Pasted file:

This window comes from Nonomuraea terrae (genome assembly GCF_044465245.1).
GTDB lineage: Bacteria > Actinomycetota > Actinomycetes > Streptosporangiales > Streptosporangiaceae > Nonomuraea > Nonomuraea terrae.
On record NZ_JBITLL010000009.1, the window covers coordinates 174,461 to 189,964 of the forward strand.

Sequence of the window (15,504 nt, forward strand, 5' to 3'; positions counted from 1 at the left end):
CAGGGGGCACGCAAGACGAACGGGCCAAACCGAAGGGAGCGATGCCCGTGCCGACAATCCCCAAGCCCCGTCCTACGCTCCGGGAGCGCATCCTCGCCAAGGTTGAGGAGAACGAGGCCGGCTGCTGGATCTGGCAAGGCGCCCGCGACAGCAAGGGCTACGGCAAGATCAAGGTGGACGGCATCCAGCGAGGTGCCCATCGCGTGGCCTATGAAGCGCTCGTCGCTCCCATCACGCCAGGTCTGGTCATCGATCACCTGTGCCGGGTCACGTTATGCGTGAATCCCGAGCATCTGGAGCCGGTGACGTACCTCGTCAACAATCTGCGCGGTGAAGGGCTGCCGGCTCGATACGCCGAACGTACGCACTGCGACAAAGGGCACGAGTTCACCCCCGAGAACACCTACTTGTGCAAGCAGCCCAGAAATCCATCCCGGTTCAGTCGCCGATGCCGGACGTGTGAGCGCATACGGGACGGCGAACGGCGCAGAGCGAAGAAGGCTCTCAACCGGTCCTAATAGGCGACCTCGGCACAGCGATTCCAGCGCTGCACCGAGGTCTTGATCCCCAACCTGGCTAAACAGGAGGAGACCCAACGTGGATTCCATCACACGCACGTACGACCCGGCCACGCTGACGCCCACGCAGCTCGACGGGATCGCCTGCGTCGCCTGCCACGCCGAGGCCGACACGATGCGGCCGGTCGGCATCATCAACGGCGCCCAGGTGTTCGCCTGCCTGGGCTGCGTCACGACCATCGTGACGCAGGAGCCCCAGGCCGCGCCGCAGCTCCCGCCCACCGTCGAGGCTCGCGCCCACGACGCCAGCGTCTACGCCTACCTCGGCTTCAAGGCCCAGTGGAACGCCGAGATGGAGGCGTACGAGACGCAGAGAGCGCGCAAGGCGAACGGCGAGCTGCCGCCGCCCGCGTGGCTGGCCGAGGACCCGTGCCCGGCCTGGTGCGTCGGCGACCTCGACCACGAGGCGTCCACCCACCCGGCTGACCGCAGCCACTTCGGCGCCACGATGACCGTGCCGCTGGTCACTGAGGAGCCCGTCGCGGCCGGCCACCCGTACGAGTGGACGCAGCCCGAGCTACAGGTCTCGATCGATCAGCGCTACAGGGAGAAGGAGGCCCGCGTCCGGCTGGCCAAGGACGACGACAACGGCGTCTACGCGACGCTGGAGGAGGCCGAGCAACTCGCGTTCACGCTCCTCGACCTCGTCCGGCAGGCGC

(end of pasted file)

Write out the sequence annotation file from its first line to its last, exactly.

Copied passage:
This window comes from Nonomuraea terrae (genome assembly GCF_044465245.1).
GTDB lineage: Bacteria > Actinomycetota > Actinomycetes > Streptosporangiales > Streptosporangiaceae > Nonomuraea > Nonomuraea terrae.
On record NZ_JBITLL010000009.1, the window covers coordinates 174,461 to 189,964 of the forward strand.

Sequence of the window (15,504 nt, forward strand, 5' to 3'; positions counted from 1 at the left end):
CAGGGGGCACGCAAGACGAACGGGCCAAACCGAAGGGAGCGATGCCCGTGCCGACAATCCCCAAGCCCCGTCCTACGCTCCGGGAGCGCATCCTCGCCAAGGTTGAGGAGAACGAGGCCGGCTGCTGGATCTGGCAAGGCGCCCGCGACAGCAAGGGCTACGGCAAGATCAAGGTGGACGGCATCCAGCGAGGTGCCCATCGCGTGGCCTATGAAGCGCTCGTCGCTCCCATCACGCCAGGTCTGGTCATCGATCACCTGTGCCGGGTCACGTTATGCGTGAATCCCGAGCATCTGGAGCCGGTGACGTACCTCGTCAACAATCTGCGCGGTGAAGGGCTGCCGGCTCGATACGCCGAACGTACGCACTGCGACAAAGGGCACGAGTTCACCCCCGAGAACACCTACTTGTGCAAGCAGCCCAGAAATCCATCCCGGTTCAGTCGCCGATGCCGGACGTGTGAGCGCATACGGGACGGCGAACGGCGCAGAGCGAAGAAGGCTCTCAACCGGTCCTAATAGGCGACCTCGGCACAGCGATTCCAGCGCTGCACCGAGGTCTTGATCCCCAACCTGGCTAAACAGGAGGAGACCCAACGTGGATTCCATCACACGCACGTACGACCCGGCCACGCTGACGCCCACGCAGCTCGACGGGATCGCCTGCGTCGCCTGCCACGCCGAGGCCGACACGATGCGGCCGGTCGGCATCATCAACGGCGCCCAGGTGTTCGCCTGCCTGGGCTGCGTCACGACCATCGTGACGCAGGAGCCCCAGGCCGCGCCGCAGCTCCCGCCCACCGTCGAGGCTCGCGCCCACGACGCCAGCGTCTACGCCTACCTCGGCTTCAAGGCCCAGTGGAACGCCGAGATGGAGGCGTACGAGACGCAGAGAGCGCGCAAGGCGAACGGCGAGCTGCCGCCGCCCGCGTGGCTGGCCGAGGACCCGTGCCCGGCCTGGTGCGTCGGCGACCTCGACCACGAGGCGTCCACCCACCCGGCTGACCGCAGCCACTTCGGCGCCACGATGACCGTGCCGCTGGTCACTGAGGAGCCCGTCGCGGCCGGCCACCCGTACGAGTGGACGCAGCCCGAGCTACAGGTCTCGATCGATCAGCGCTACAGGGAGAAGGAGGCCCGCGTCCGGCTGGCCAAGGACGACGACAACGGCGTCTACGCGACGCTGGAGGAGGCCGAGCAACTCGCGTTCACGCTCCTCGACCTCGTCCGGCAGGCGC